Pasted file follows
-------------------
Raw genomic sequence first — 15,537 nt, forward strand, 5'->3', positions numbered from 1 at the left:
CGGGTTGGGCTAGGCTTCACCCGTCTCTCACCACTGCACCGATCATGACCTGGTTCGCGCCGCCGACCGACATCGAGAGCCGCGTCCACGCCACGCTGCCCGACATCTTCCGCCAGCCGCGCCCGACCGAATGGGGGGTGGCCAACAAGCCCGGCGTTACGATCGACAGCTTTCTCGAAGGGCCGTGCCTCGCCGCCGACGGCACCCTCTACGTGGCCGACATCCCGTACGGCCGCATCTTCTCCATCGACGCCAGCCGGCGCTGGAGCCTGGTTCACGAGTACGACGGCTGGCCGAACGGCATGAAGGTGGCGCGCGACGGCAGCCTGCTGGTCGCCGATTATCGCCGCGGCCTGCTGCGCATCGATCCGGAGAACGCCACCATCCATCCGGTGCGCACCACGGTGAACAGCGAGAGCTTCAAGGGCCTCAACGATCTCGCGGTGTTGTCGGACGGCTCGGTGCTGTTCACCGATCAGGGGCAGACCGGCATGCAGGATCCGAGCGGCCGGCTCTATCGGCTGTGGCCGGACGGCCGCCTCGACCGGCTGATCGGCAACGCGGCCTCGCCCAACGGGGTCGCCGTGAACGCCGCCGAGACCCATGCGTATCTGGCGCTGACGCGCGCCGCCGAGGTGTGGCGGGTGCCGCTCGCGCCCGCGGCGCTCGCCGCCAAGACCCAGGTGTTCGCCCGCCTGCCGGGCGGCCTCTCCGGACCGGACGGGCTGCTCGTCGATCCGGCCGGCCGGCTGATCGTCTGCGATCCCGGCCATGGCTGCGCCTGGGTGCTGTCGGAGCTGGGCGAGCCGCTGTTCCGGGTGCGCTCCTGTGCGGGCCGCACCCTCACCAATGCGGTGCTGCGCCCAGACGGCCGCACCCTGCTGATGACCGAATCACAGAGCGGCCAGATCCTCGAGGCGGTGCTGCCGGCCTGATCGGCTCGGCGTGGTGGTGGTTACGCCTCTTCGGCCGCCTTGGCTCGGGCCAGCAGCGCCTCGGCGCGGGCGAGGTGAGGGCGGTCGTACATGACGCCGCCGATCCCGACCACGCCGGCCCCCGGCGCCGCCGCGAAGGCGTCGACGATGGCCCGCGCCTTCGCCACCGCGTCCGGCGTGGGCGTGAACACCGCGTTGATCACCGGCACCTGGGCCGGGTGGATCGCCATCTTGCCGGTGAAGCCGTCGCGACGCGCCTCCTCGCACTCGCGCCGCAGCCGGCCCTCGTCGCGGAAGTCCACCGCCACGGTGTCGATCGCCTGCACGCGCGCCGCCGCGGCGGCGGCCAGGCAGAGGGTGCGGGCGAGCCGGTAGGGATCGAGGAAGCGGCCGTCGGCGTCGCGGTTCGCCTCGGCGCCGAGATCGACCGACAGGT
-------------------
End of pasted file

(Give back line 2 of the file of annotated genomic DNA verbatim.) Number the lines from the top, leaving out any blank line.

CGGGTTGGGCTAGGCTTCACCCGTCTCTCACCACTGCACCGATCATGACCTGGTTCGCGCCGCCGACCGACATCGAGAGCCGCGTCCACGCCACGCTGCCCGACATCTTCCGCCAGCCGCGCCCGACCGAATGGGGGGTGGCCAACAAGCCCGGCGTTACGATCGACAGCTTTCTCGAAGGGCCGTGCCTCGCCGCCGACGGCACCCTCTACGTGGCCGACATCCCGTACGGCCGCATCTTCTCCATCGACGCCAGCCGGCGCTGGAGCCTGGTTCACGAGTACGACGGCTGGCCGAACGGCATGAAGGTGGCGCGCGACGGCAGCCTGCTGGTCGCCGATTATCGCCGCGGCCTGCTGCGCATCGATCCGGAGAACGCCACCATCCATCCGGTGCGCACCACGGTGAACAGCGAGAGCTTCAAGGGCCTCAACGATCTCGCGGTGTTGTCGGACGGCTCGGTGCTGTTCACCGATCAGGGGCAGACCGGCATGCAGGATCCGAGCGGCCGGCTCTATCGGCTGTGGCCGGACGGCCGCCTCGACCGGCTGATCGGCAACGCGGCCTCGCCCAACGGGGTCGCCGTGAACGCCGCCGAGACCCATGCGTATCTGGCGCTGACGCGCGCCGCCGAGGTGTGGCGGGTGCCGCTCGCGCCCGCGGCGCTCGCCGCCAAGACCCAGGTGTTCGCCCGCCTGCCGGGCGGCCTCTCCGGACCGGACGGGCTGCTCGTCGATCCGGCCGGCCGGCTGATCGTCTGCGATCCCGGCCATGGCTGCGCCTGGGTGCTGTCGGAGCTGGGCGAGCCGCTGTTCCGGGTGCGCTCCTGTGCGGGCCGCACCCTCACCAATGCGGTGCTGCGCCCAGACGGCCGCACCCTGCTGATGACCGAATCACAGAGCGGCCAGATCCTCGAGGCGGTGCTGCCGGCCTGATCGGCTCGGCGTGGTGGTGGTTACGCCTCTTCGGCCGCCTTGGCTCGGGCCAGCAGCGCCTCGGCGCGGGCGAGGTGAGGGCGGTCGTACATGACGCCGCCGATCCCGACCACGCCGGCCCCCGGCGCCGCCGCGAAGGCGTCGACGATGGCCCGCGCCTTCGCCACCGCGTCCGGCGTGGGCGTGAACACCGCGTTGATCACCGGCACCTGGGCCGGGTGGATCGCCATCTTGCCGGTGAAGCCGTCGCGACGCGCCTCCTCGCACTCGCGCCGCAGCCGGCCCTCGTCGCGGAAGTCCACCGCCACGGTGTCGATCGCCTGCACGCGCGCCGCCGCGGCGGCGGCCAGGCAGAGGGTGCGGGCGAGCCGGTAGGGATCGAGGAAGCGGCCGTCGGCGTCGCGGTTCGCCTCGGCGCCGAGATCGACCGACAGGT